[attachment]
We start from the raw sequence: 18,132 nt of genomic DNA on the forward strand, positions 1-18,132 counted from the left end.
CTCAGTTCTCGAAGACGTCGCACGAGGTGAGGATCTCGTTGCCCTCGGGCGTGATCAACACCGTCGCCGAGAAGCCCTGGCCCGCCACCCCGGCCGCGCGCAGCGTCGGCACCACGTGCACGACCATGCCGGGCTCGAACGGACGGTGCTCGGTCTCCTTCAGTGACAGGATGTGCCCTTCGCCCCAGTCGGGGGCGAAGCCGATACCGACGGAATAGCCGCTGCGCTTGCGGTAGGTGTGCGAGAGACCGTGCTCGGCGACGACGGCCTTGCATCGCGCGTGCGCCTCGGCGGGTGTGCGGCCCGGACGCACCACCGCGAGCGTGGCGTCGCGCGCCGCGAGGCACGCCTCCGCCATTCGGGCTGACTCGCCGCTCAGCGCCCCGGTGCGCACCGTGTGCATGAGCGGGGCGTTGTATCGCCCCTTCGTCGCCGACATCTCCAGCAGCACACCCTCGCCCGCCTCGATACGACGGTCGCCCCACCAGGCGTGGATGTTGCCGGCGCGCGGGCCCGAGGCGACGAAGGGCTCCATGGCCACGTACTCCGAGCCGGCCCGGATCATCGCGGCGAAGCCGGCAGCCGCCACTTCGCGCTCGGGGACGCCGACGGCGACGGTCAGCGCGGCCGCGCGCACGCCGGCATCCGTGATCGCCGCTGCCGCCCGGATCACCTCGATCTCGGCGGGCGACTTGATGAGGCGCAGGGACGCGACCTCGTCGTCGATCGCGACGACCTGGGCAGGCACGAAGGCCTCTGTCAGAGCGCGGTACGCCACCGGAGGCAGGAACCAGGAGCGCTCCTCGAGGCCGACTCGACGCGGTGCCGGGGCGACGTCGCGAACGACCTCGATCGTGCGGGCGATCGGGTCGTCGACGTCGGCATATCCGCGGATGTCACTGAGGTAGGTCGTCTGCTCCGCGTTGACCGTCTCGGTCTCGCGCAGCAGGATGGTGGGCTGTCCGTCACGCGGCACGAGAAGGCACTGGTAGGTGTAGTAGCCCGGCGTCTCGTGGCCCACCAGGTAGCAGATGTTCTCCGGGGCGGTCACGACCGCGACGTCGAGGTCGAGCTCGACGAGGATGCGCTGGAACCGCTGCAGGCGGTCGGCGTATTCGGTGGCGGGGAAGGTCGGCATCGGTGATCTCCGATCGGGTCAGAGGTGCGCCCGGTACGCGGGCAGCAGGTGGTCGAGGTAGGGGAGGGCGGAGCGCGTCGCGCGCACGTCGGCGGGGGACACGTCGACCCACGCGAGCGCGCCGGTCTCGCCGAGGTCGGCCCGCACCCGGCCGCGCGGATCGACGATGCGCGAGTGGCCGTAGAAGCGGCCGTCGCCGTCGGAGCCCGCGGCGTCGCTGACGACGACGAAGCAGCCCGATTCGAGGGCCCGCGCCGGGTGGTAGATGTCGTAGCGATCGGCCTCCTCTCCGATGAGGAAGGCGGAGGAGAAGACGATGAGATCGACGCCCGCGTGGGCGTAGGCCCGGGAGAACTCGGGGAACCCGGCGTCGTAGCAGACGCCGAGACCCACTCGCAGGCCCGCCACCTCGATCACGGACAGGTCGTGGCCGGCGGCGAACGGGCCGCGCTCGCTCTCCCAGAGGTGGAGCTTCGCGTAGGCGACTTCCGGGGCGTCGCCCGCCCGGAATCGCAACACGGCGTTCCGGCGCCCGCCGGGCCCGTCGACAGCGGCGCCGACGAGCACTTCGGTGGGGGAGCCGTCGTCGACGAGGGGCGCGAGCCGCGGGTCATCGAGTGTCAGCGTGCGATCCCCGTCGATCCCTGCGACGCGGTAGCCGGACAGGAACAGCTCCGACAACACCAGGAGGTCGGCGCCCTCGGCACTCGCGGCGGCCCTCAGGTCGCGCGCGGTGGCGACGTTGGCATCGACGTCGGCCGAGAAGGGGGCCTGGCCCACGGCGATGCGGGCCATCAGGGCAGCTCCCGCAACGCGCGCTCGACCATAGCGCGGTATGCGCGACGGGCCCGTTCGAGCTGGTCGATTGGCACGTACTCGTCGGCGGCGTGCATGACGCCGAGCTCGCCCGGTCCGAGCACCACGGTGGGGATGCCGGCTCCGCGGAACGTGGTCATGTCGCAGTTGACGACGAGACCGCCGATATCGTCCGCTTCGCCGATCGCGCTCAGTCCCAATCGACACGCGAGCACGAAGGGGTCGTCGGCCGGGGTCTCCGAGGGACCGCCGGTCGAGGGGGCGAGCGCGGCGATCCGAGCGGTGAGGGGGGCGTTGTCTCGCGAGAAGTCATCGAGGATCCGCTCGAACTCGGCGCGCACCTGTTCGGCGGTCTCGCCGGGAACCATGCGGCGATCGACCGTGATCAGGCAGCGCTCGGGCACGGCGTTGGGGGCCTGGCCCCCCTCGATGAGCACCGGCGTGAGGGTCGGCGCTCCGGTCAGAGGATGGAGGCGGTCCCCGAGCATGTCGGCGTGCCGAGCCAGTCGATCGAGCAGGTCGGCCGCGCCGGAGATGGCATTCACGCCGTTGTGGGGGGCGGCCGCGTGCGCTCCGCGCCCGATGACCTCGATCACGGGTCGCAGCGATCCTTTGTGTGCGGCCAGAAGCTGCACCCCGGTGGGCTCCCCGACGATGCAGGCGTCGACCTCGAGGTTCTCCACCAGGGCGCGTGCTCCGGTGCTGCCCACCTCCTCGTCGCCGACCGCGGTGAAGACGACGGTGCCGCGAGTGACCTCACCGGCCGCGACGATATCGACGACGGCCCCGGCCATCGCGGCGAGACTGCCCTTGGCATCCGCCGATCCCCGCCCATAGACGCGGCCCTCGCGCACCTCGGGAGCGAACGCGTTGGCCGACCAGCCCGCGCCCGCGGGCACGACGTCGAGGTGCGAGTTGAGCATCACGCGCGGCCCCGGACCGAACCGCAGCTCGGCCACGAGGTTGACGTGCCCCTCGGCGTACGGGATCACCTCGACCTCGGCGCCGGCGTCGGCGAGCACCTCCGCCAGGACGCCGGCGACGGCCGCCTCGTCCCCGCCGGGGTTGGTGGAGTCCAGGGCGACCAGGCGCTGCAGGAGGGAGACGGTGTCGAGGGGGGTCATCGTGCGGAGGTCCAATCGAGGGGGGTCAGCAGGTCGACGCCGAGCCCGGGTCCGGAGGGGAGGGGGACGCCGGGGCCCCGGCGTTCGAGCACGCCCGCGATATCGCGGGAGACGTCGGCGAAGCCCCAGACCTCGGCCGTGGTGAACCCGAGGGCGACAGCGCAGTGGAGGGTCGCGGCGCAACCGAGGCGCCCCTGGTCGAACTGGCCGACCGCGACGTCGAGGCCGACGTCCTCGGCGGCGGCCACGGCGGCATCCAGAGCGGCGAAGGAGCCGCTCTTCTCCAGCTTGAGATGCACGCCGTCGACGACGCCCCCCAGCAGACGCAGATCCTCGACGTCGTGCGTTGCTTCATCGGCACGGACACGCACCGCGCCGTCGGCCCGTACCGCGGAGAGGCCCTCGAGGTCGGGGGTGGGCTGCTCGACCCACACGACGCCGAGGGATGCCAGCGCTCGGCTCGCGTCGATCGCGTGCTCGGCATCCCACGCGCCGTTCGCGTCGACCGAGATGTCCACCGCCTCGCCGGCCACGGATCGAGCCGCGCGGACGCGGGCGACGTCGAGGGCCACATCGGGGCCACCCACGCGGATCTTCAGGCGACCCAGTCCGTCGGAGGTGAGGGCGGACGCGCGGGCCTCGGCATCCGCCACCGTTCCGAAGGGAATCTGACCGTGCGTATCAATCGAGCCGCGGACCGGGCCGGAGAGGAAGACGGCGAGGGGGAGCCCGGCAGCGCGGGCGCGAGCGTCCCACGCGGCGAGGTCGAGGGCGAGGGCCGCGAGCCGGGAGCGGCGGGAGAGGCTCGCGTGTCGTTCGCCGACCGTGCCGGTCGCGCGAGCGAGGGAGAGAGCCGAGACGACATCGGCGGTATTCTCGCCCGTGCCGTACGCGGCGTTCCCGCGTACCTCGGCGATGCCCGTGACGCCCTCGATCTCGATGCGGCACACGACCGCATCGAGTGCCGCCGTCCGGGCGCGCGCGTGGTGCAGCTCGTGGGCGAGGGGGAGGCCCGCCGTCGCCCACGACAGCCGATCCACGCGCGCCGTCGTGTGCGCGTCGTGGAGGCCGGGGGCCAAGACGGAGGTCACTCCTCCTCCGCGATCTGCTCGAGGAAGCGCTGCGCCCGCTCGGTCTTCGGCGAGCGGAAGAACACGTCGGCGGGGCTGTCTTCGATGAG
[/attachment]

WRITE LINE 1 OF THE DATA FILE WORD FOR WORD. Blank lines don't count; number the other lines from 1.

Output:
We start from the raw sequence: 18,132 nt of genomic DNA on the forward strand, positions 1-18,132 counted from the left end.